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Bill applies more regulatory control to Massachusetts hospital extensions

BOSTON – The House voted on Wednesday to apply tighter regulatory control to large healthcare providers that have started expanding their operations into markets covered by smaller and financially vulnerable community hospitals.

House Speaker Ronald Mariano described the Hospital Watch Bill as a political companion to the hundreds of millions of dollars in American Rescue Plan Act funds that the legislature is considering investing in hospitals financially. strained during the COVID-19 pandemic.

While Democratic leaders have touted the legislation as a consumer protection measure designed to prevent higher-cost hospitals from luring privately insured patients away from community providers, some of the country’s most prestigious medical institutions State, notably Massachusetts General Hospital and Brigham and Women’s Hospital, strongly opposed the changes.

“We cannot allow hospitals and health systems to simply open in various communities without undergoing scrutiny. Nothing in this bill will prevent the completion of valuable and necessary projects,” said the representative of the ‘State John Lawn, D-Watertown, Speaker of the House. of the health care financing committee. “This bill will help us maintain the world-class health care that patients deserve and expect.

The bill was passed by 158-1, with Rep. Nick Boldyga, R-Southwick casting the only dissenting vote.

The bill would reform the state’s “needs determination” process by giving the Health Policy Commission the power to investigate the costs and market impact of hospital extensions, not just hospital extensions. Mergers and Acquisitions.

Under the bill, providers who apply to the Ministry of Public Health for a license to expand their operations would also have to include a letter of support from the CEO or the chairman of the board of an independent community hospital if the area of ​​?? main service of the proposed expansion project overlaps. with the service area of ​​the pre-existing hospital.

The letter of support would not be necessary if the project is a joint venture.

With the House and Senate embarking on a seven-week break from formal sessions, the bill is not expected to surface in the Senate until January at the earliest. Gov. Charlie Baker has also said he plans to table a health care bill early in the new year.

Mariano previously described the bill as an effort to close a “loophole” in the existing regulatory structure that would give the state greater control over the tendency of vendors like Massachusetts General Brigham to open satellite facilities in areas suburban areas that compete with small community hospitals.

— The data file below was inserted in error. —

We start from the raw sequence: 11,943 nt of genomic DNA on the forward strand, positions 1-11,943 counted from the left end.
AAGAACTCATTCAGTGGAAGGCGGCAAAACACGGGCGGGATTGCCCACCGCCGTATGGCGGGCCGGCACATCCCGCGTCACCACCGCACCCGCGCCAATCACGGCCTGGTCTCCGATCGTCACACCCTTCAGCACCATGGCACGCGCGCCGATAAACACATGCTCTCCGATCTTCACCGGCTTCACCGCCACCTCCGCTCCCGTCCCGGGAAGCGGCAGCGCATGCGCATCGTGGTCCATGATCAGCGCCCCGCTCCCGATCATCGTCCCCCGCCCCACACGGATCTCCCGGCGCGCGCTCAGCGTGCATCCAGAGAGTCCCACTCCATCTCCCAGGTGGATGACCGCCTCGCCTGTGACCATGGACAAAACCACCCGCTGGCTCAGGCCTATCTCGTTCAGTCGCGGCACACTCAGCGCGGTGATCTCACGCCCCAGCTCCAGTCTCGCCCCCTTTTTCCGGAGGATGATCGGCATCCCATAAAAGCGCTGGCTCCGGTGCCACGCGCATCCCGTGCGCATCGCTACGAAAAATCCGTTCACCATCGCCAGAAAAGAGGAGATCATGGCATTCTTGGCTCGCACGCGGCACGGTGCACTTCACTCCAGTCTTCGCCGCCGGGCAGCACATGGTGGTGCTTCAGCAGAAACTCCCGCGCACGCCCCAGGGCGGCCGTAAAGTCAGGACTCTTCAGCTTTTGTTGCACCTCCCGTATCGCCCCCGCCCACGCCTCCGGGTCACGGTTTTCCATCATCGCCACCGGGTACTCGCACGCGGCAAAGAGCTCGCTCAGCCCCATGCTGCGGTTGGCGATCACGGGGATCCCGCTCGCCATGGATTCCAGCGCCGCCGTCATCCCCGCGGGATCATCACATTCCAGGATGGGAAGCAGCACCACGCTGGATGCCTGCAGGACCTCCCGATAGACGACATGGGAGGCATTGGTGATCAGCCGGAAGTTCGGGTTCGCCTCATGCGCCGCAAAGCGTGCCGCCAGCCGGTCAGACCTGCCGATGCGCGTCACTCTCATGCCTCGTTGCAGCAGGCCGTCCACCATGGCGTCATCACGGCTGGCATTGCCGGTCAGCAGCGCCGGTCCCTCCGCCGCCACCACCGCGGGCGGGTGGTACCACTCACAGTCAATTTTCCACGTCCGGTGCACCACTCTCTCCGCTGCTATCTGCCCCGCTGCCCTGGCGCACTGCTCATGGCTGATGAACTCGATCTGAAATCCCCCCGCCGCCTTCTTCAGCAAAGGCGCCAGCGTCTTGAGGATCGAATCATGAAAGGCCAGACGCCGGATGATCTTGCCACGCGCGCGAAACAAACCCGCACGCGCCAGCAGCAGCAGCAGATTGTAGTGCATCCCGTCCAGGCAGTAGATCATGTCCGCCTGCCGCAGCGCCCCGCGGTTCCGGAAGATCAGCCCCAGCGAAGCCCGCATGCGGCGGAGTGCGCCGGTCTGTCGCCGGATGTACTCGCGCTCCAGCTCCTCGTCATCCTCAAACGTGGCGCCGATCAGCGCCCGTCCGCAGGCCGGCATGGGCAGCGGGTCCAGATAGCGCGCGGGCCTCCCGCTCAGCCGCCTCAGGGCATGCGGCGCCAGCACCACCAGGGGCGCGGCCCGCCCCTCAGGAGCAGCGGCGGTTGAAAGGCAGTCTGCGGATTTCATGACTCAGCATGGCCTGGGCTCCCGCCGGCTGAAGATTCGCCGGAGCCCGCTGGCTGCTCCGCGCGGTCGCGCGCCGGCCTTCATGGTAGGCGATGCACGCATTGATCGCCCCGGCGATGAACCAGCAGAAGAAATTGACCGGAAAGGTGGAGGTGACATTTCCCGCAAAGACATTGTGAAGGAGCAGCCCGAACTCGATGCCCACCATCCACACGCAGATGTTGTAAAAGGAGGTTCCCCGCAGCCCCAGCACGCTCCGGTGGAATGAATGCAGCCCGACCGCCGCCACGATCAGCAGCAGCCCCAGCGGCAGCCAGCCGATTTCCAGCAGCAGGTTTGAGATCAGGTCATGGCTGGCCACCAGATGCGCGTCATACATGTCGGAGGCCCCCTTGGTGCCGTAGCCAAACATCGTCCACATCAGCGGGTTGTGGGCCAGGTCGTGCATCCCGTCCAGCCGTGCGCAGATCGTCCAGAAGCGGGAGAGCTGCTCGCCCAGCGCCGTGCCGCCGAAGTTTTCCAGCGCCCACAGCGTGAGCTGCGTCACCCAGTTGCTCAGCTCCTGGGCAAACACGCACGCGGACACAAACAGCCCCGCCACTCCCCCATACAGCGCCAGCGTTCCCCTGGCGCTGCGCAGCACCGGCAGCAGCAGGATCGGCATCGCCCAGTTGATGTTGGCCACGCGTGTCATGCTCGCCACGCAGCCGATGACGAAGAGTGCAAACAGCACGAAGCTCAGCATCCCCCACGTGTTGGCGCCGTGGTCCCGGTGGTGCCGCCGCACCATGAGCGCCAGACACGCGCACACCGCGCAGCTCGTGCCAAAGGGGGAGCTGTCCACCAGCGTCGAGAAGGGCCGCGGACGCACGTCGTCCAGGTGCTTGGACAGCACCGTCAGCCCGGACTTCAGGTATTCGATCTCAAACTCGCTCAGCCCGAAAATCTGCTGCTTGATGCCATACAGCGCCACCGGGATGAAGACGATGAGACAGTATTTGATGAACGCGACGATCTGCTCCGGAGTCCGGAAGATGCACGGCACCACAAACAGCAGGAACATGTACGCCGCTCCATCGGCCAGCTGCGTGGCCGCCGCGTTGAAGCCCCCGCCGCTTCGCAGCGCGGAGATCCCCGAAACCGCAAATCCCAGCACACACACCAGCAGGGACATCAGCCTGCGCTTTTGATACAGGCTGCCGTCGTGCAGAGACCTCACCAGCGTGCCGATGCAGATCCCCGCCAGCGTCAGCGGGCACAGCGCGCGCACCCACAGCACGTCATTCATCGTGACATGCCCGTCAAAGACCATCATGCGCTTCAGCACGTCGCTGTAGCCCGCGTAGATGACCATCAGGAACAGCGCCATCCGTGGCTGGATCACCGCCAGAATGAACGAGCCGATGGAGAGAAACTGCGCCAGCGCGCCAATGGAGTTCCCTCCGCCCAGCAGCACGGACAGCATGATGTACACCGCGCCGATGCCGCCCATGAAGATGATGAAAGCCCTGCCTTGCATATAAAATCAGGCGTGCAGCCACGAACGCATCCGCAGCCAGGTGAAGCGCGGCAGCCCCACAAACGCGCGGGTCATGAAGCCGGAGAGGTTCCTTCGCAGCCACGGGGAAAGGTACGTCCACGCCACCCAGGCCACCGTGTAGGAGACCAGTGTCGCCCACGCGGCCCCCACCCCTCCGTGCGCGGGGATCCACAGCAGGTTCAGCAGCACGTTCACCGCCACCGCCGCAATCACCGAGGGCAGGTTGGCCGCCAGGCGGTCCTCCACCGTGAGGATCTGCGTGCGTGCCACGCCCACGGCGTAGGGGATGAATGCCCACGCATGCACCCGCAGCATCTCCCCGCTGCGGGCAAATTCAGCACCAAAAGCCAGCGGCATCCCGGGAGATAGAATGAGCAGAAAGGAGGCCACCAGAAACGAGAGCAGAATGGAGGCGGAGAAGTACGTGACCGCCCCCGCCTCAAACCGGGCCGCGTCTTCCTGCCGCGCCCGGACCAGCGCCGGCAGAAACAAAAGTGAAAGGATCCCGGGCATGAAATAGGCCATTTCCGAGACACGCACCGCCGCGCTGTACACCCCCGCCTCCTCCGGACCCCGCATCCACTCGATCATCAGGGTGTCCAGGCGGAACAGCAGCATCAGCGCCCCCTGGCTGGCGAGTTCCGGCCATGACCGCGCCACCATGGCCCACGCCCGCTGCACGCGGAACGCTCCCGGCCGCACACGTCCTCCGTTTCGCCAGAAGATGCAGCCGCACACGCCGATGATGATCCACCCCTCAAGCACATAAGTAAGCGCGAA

Concern over the expansion of larger providers into new territories is that they will withdraw privately insured patients who order higher rates from community hospitals, leaving these local providers with a larger share of patients. under Medicare and Medicaid.

Kim Hollon, President and CEO of Signature Healthcare-Brockton Hospital, wrote a letter of support for Mariano’s legislation, calling the expansion of wealthy academic medical centers into commercially richer insured markets a “dangerous trend that will increase. the cost of health care in the state and eroding the safety net of hospitals like the Brockton Hospital. “

Hollon said well-funded research hospitals have a greater ability to build capacity, reduce wait times and market affluent commercially insured patients, “siphoning off” patients who reimburse more from community hospitals, despite none. evidence of unmet need in the community.

John Fernandez, president of integrated care for Mass General Brigham, offered a counter-argument by writing a letter to House lawmakers on Tuesday, urging them to reject the president’s bill.

Fernandez warned that legislation could delay and ultimately deny care closer to home to thousands of MGB patients who currently have access to doctors and treatment in Boston.

MGB is looking to expand with new outpatient centers proposed for Woburn and Westborough, and an expansion of its Westwood center. These centers, Fernandez said, will provide primary care, behavioral and mental health care and specialized care such as cardiology, orthopedics, imaging and day surgery at a cost 25% less than that of Massachusetts General Hospital or Brigham and Women’s Hospital.

“Not only do our patients want more care closer to their homes, but given the capacity challenges that every hospital in Massachusetts faces, the state should also increase access to care, not reduce it. Significant increase in emergency and inpatient visits The occupancy and unprecedented demand for procedural and acute mental and behavioral health services are proof that we need better access to health services ” , wrote Fernandez.

Fernandez called Mariano’s bill a “misguided 11th hour intervention” after nine months of regulatory review by the Department of Public Health.

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